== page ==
Here I have simplified some of the issues relating to photographing your artwork with a camera phone. With these common sense suggestions you’ll be able to produce good-quality photos of your paintings.
For the highest possible quality—if you intend to make prints, you will need to go to a professional art photographing service that specializes in photographing art. But a good phone camera can produce excellent images of your artwork for most digital representation. Here are some important tips to follow.
Set you camera to the highest resolution. This will make the file larger, but you want a larger file for recording your paintings for display, reproduction, and posterity. On an iPhone you would select High Efficiency for the highest resolution. (Settings > Camera > Format > High Efficiency).
Avoid crooked image: When photographing your artwork, make sure you position your camera so that the painting is perfectly square on the screen.
Avoid image distortion: Make sure your camera is perfectly parallel to your painting.
Correct orientation of your phone to your artwork.
Camera orientation. We are used to holding our phone cameras vertically. But to get the largest possible image, and highest resolution. Always orient you camera so you are shooting the longest side of the screen with the longest side of the painting. You can rotate the image later with your camera's editing feature.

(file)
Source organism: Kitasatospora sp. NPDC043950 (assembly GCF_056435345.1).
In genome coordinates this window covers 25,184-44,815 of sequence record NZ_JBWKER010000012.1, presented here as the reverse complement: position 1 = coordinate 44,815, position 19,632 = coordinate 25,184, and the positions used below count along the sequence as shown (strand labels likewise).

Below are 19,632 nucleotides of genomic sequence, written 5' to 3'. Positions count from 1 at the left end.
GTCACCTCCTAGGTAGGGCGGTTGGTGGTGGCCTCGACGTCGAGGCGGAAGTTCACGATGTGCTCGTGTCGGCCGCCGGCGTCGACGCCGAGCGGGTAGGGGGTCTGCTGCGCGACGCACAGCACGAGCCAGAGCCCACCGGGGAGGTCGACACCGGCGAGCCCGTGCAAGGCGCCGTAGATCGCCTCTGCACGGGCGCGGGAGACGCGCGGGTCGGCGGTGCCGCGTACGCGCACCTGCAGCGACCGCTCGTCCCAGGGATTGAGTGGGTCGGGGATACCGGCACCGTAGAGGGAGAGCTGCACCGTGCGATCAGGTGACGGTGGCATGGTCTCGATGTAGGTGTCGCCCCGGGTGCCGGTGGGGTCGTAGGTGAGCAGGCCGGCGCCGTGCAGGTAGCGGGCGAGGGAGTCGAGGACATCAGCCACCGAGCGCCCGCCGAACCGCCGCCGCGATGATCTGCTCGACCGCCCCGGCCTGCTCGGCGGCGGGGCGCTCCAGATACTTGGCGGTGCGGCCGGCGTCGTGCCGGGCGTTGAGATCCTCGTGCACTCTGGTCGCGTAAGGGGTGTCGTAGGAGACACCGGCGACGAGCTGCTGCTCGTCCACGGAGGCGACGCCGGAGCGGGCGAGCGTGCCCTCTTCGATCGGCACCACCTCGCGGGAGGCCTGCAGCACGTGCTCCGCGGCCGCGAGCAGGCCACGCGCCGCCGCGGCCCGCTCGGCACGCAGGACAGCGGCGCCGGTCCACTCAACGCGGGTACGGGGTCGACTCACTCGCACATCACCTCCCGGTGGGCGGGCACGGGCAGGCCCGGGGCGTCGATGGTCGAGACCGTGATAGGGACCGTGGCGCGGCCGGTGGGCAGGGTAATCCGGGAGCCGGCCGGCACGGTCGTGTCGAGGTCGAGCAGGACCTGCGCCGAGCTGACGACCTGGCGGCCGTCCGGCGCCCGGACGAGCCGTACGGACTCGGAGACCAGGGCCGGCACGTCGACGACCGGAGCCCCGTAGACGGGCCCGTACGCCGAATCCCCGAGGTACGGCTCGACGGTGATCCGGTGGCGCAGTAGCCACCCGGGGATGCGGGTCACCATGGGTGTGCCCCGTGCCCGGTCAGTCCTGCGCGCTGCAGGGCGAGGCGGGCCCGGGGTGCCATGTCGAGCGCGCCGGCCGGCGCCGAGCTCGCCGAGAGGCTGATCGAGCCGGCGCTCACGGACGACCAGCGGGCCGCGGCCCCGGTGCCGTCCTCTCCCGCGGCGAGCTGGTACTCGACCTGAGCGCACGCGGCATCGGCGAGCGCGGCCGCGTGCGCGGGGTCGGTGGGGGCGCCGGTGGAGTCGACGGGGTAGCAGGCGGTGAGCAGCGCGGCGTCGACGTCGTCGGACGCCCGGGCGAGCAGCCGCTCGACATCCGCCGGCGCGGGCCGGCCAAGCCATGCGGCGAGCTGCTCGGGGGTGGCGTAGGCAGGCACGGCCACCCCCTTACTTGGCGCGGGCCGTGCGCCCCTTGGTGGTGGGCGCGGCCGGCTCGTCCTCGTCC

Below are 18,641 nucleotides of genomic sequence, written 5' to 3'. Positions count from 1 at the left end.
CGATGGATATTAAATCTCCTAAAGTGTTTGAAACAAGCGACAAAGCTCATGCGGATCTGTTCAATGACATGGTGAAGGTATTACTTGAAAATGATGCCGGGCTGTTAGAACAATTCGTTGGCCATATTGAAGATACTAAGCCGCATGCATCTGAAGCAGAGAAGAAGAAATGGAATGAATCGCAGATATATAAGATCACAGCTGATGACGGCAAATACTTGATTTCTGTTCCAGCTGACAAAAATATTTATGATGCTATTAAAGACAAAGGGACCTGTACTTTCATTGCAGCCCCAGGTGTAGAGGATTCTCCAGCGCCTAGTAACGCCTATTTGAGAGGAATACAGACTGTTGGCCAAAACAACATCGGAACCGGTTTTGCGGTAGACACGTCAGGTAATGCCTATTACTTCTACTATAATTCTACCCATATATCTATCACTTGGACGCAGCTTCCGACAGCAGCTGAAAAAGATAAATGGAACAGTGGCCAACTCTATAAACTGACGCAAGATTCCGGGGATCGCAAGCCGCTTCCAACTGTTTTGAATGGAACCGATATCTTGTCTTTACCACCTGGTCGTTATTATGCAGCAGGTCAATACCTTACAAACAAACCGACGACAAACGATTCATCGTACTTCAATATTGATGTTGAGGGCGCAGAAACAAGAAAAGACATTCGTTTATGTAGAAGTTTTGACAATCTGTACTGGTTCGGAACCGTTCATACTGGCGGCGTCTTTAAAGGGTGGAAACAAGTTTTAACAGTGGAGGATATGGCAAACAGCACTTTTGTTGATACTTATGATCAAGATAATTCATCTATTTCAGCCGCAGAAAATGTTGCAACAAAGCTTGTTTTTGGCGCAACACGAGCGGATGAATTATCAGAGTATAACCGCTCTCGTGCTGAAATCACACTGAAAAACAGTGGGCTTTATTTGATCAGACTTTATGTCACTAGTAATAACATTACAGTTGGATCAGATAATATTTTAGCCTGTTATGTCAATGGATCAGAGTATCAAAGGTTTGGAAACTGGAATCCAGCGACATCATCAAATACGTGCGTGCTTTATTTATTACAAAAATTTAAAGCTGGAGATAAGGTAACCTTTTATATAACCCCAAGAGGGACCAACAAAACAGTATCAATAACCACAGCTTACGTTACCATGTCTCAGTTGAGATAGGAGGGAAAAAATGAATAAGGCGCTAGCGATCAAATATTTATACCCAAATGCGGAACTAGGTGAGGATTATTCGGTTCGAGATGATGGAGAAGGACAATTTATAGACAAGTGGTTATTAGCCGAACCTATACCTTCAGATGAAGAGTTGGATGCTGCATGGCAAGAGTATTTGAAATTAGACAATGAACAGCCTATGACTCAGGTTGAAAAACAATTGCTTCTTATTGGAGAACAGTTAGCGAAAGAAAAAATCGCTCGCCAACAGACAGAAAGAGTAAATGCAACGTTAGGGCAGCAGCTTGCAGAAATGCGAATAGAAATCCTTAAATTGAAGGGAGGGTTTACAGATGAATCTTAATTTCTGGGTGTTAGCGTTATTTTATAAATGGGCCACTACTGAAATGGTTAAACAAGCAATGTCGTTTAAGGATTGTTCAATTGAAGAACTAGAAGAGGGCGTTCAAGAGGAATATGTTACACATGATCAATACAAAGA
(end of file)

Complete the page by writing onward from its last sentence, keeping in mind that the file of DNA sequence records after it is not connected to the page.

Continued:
Phone cameras focus automatically. But sometimes, because a painting is flat, and not three-dimensional like the real world, the camera has difficulty focusing. Check to make sure your image is in focus.
Avoid glare: Whether shooting your artwork indoor or outdoor, make sure you are not getting glare from any light source.
Uniform Lighting: Make sure the light is uniform on your artwork. No glare and no shadows.
No flash! Turn the camera’s flash off. It will cause a glaring ‘hot’ spot in the middle of your painting.
No shadows. Make sure no shadow are anywhere on the painting from the surrounding environment.
Shoot your painting on a neutral colored background. Don’t use white or any bright color. The reason is that if you have white all around your painting, the camera will ‘think’ the white is part of the painting and will include it in its overall color and value adjustment. Whereas a neutral color will tend to be “ignored”.
Don’t shoot from far away. You want the image as large as possible in the picture frame without cropping any part of the image.
Don’t shoot too close. You always want a little of the surrounding background to show on the screen. That way you will know for sure your haven’t cropped out any of your painting. Then you can do a more precise crop with the camera's photo editing tools.
White Balance: Most cameras adjust White Balance automatically. When the camera sees white, it will automatically adjust all other colors to their proper color temperature. Temperature relates to an image's either cool cast or warm cast. White Balance is a perfect balance between cool and warm. But sometimes the camera doesn’t correct White Balance perfectly. I alway include a small piece of white paper next to my painting so I can check the White Balance after taking the photo. If the white is not perfectly white, then I can adjust it on my camera after taking the photo.